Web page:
Harry demonstrated this creative power. We took breakfast together every day so that he could guide me and teach me how film stories worked. It was a wonderful course in movie making especially as the rest of each day was spent roaming around Istanbul with Harry plus the director and art director talking about locations and building the sets back in England.

I’ve always been rather careless about typescripts and notes etc. And having a restless disposition I have packed, unpacked and repacked countless times as my family and I lived in different countries, I don’t have much written stuff left.

Terence Young directed the movie and Syd Cain worked as art director, with Michael White as assistant art director.

The Deighton Dossier and this blog, are members of the Coalition Of Bloggers wRiting About Spies. We noticed the From Russia With Love mention from Tweets by Jeremy Duns.

Ken Russell’s brush with the world of spies

Movie director Ken Russell died this week at the age of 84. Obituaries concentrated on films such as the rock opera Tommy or the drama Women In Love.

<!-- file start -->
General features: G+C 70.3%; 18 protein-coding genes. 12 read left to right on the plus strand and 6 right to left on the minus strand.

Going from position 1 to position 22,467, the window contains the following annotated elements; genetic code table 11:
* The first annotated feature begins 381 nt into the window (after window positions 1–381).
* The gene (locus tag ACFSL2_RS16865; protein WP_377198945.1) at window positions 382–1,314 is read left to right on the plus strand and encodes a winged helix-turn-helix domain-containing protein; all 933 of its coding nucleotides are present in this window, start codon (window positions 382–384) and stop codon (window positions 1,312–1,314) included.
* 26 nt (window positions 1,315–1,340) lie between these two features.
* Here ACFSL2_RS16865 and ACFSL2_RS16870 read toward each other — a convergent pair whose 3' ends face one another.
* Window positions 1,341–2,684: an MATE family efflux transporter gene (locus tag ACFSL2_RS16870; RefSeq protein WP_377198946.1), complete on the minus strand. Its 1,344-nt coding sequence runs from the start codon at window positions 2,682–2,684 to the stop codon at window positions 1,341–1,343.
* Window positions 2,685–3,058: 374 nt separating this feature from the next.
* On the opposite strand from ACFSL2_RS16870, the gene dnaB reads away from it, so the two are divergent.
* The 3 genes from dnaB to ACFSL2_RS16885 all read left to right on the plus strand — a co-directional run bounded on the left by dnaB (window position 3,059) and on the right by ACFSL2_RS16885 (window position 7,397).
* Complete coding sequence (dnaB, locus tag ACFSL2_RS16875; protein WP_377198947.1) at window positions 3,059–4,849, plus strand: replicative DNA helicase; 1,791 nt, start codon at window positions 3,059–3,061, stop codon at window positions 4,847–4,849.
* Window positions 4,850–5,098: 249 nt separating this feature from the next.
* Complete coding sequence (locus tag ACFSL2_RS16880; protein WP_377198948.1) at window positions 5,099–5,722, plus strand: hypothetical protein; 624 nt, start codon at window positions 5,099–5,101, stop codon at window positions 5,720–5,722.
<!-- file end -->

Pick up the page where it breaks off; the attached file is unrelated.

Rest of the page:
Russell though had a flirtation with spy entertainment, directing 1967’s Billion Dollar Brain, the third of 007 producer Harry Saltzman’s Harry Palmer series, based on Len Deighton’s novels, and starring Michael Caine. It wasn’t supposed to be Saltzman’s last film of the series but it turned out that way.

Saltzman, restless by nature, wasn’t content with producing James Bond films with Albert R. Broccoli. Various authors have detailed how Saltzman’s outside ventures caused tensions between Saltzman and Broccoli. Nevertheless, Saltzman frequently tapped the talents of 007 crew members. Billion Dollar Brain was no exception, including sets designed by Syd Cain and titles designed by Maurice Binder.

Speaking of which, here are Binder’s titles:

Steven Soderbergh catches up on his U.N.C.L.E.

Director Steven Soderbergh, who has said he’s “obligated” to direct a movie based on The Man From U.N.C.L.E., at least has been getting acquainted with the likes of Napoleon Solo and Illya Kuryakin.

Sodbergh kept a list, starting in February 2010 and running for a year, of the movies and TV shows he would watch. The list is online (we can’t put in a link right now, but will do so later). It includes 27 of 29 first-season episodes of Man From U.N.C.L.E., an indication Soderbergh is taking the prospective movie seriously. He also read Jon Heitland’s 1987 The Man From U.N.C.L.E. book. He watched the U.N.C.L.E.s starting in late October 2010 through mid-January 2011.